Arts + Scene » Dance

Dance Times Three

Two Left Feet, Sole Sisters and James Luna



This is it. The ultimate group show, without allegiance to any school of dance or aesthetic. This is the day you get to see it all: young and old, experienced and up-and-coming, classical and modern. The Two Left Feet Dance Project gives dancers from all walks a chance to show their stuff. Choreographers rent their own rehearsal space, but there is no fee to be in this concert produced by TLFDP Director Lindsay Bond and the Ink People.

This season's participants include HSU students and dancers from different studios, both adults and teens. With 13 year olds Harmony Sorter and Jada Owens dancing a jazz piece choreographed by Sorter's mother, Heather, there are at least 40 years between the oldest and the youngest performer in the show. Among the artists presenting work is Erin Fernandez, premiering Constellations, performed by five dancers on pointe: Julie Ryman, Kelly Gordon, Delia Bense-Kang, Morgan Van Gemert and Lindsay Bond of Trillium Dance Ensemble. Ryman also choreographed a dance in the program.

Man-about-town Brett Finta has been seen hoofing it in musicals at Ferndale Rep and dancing in the work of local choreographers and ballet companies. It will be interesting to see him performing in his own work, a solo inspired by Bharatanatyam, a classical Indian dance form.

Watch for Gina Bondi, a luscious local dancer who has been away from the stage raising a baby, in Carrie Maschmeier's It's Natural to be Afraid. This is when it gets good, a performer who rocked it in her 20s dancing well into her 30s, after motherhood no less. The possibilities make one swoon.

Dance is often an art form relegated to youth, but Humboldt is full of grown-up dance artists. We can look forward to the physically articulate -- and grown-up -- work of Bonnie Hossack in She is me, a solo set on Sara Mosser comprised of images of harried life in all its disjointed mayhem, with haunting music by The Sixteen.

Full disclosure, I am coming out of a long hiatus to present work here, too. My piece, Rubberboot Dance, has a gaggle of young women from the Dancer's Studio and modern dancer Beth Shipley in a modern suite set to the music of The Gipsy Kings, The Be Good Tanyas and Eminem (what was I thinking?). Hope to see you there.

The Two Left Feet Dance Project concert is on Saturday April 30 at 7:30 p.m. and Sunday May 1 at 2 p.m. at Redwood Raks in the Old Creamery Building, 9th and K streets, Arcata. Tickets are $10, students/seniors $7, available at the door or in advance at Threadbare Dancewear in Arcata.

Also on Saturday night, just around the corner in the Old Creamery Building, the world-class tap duo Sole Sisters will be gracing the floor of the Arcata Playhouse. Melinda Sullivan and Sarah Reich are childhood friends from Los Angeles with impressive professional resumes. Fans of television's So You Think You Can Dance will recognize Sullivan as the darkhorse tapper who made it to the finals this past season.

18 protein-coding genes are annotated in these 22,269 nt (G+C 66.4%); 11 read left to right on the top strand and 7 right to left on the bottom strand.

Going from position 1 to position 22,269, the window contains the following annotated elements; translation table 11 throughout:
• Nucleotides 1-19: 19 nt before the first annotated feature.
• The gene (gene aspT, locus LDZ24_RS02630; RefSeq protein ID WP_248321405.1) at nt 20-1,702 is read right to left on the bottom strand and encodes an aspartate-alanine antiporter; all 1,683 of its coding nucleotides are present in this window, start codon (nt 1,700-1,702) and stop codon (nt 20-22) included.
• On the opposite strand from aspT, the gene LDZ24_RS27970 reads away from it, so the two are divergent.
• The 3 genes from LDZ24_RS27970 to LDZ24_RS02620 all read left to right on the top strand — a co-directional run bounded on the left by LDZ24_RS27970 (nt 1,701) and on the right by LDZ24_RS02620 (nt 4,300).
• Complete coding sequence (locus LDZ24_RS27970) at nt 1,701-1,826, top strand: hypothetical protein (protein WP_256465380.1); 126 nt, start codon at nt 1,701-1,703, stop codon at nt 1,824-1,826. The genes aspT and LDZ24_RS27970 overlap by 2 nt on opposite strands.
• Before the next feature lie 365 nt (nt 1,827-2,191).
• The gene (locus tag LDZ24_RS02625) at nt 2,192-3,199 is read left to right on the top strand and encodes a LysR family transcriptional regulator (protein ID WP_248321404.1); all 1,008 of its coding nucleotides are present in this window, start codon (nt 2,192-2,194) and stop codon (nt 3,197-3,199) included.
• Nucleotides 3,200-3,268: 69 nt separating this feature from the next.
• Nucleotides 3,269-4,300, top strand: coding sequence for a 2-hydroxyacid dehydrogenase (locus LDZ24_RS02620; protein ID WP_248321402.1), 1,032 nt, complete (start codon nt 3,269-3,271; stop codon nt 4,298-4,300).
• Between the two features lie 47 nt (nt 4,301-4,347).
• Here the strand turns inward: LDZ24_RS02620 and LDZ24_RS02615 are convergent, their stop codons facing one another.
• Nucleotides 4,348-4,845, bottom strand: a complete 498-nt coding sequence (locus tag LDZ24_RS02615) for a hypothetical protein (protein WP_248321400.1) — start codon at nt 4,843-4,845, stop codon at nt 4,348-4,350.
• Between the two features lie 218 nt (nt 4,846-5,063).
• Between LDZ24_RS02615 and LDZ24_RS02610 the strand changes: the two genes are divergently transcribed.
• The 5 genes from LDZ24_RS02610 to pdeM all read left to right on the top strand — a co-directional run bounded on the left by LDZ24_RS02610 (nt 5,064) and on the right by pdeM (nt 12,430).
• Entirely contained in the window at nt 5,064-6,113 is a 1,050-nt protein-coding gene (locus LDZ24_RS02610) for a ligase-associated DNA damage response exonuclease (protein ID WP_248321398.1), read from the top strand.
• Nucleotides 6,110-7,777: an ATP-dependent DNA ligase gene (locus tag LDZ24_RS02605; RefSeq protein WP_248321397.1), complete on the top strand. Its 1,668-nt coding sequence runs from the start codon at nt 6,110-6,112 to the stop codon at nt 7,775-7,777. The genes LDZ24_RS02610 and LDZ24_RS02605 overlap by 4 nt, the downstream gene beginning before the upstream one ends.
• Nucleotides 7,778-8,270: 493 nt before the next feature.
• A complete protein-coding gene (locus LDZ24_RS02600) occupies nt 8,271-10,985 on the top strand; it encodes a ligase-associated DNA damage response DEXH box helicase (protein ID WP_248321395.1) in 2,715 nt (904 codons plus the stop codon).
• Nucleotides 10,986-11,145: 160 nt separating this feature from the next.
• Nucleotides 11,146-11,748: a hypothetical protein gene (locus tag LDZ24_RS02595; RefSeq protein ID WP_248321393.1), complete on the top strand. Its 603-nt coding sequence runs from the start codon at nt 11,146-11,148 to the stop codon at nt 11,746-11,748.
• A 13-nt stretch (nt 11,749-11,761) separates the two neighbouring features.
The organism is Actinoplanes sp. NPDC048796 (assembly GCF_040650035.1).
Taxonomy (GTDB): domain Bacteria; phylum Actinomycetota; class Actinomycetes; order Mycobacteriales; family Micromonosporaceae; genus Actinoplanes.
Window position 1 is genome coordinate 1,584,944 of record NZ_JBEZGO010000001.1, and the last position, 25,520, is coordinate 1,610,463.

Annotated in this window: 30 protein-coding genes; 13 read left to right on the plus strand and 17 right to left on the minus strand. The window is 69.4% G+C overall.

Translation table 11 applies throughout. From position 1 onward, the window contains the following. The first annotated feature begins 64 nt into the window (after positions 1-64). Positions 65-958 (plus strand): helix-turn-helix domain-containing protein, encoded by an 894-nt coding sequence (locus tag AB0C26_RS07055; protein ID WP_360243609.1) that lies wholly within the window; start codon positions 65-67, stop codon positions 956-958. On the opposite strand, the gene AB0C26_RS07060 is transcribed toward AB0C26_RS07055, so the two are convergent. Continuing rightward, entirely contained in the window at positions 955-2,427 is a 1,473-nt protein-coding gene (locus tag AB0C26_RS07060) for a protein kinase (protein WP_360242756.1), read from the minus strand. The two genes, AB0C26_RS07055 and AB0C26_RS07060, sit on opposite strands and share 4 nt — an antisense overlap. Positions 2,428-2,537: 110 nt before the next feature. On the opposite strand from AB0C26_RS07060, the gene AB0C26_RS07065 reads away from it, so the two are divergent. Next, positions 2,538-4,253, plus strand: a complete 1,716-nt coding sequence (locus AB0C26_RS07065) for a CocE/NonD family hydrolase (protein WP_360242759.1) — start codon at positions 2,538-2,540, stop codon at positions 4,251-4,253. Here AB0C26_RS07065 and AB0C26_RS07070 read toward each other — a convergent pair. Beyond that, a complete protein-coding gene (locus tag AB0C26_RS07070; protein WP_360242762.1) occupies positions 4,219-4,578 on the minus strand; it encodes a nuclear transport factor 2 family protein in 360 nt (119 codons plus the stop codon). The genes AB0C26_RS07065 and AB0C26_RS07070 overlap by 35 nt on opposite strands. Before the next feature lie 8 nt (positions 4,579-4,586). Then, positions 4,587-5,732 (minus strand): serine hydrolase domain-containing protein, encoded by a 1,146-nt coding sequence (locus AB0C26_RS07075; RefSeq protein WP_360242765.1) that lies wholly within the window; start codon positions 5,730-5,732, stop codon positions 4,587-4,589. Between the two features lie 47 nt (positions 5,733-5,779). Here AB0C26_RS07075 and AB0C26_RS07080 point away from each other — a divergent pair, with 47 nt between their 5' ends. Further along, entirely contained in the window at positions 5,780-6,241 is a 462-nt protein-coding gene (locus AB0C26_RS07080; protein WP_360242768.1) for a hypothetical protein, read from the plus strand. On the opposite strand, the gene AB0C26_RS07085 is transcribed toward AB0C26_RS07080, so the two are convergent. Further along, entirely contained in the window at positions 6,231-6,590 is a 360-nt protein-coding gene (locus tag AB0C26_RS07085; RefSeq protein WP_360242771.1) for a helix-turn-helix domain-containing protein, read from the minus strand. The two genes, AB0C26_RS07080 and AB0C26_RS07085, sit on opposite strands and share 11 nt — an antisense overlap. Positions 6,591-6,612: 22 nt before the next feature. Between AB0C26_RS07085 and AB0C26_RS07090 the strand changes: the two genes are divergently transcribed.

Reich, who spent her childhood summers visiting her grandparents in Arcata, teaches tap workshops all over the world. Dancer Magazine describes her as "a small package of dynamite talent [who] explodes wherever she dances." Checking them out on YouTube, you can see why: These girls are technically astute and musically emotive.

**Sole Sisters perform Saturday April 30 at 8 p.m. at the Arcata Playhouse, 1251 9th St. 822-1575. Admission is $15. They also are holding a tap workshop the morning of the show at No Limits Tap & Jazz Studio, 1093 10th St., Arcata. Info: 825-0922.

Native Stories: Basically Factual is not exclusively a dance piece, but you can expect variations on dance-as-ceremony when renowned performance artist James Luna performs Friday night at HSU in connection with an exhibit in HSU's new Native American Arts Gallery, Sing Me Your Story, Dance Me Home: Art and Poetry from Native California.

Luna combines monologue and conceptual performance pieces from his vast repertoire with new stories to better familiarize the audience with his people, the Pooyukitchum (LuiseƱo), whose territory encompassed North County San Diego.

Luna constructed one section of Native Stories, "We Become Them," around some very basic concepts of Native American ceremony. An exercise in the spiritual, physical and mystical act of Indian dance and ritual, he took the title from a lecture by an Indian elder who explained that in his form of Indian characterization of animals he did not try to act like one but became one.

A native Californian, Luna has lived on the La Jolla Indian Reservation since 1975. In 2007 he was awarded a Bessie, dance's equivalent to Broadway's Tony award, by Dance Theater Workshop in New York City.

In an artist statement Luna explains, "It is my feeling that art work in the media of performance and installation offers an opportunity like no other for Indian people to express themselves in traditional art forms of ceremony, dance, oral tradition and contemporary thought without compromise."

Luna's work is timely and timeless, drawing on the audience's energy. As he told Smithsonian Magazine, "I involve the audience. People give you control of their imagination. I can have them outraged one moment and crying the next. That's the power the audience gives you. It's knowing that and knowing how to use it effectively."

James Luna tells and dances Native Stories: Basically Factual on Friday April 29 at 8 p.m. in HSU's Gist Hall Theater. Free admission; doors at 7:30 p.m. For information on the rest of Sing Me Your Story, Dance Me Home contact the gallery office at 826-5814 or HSU's Center for Indian Community Development at 826-3711.



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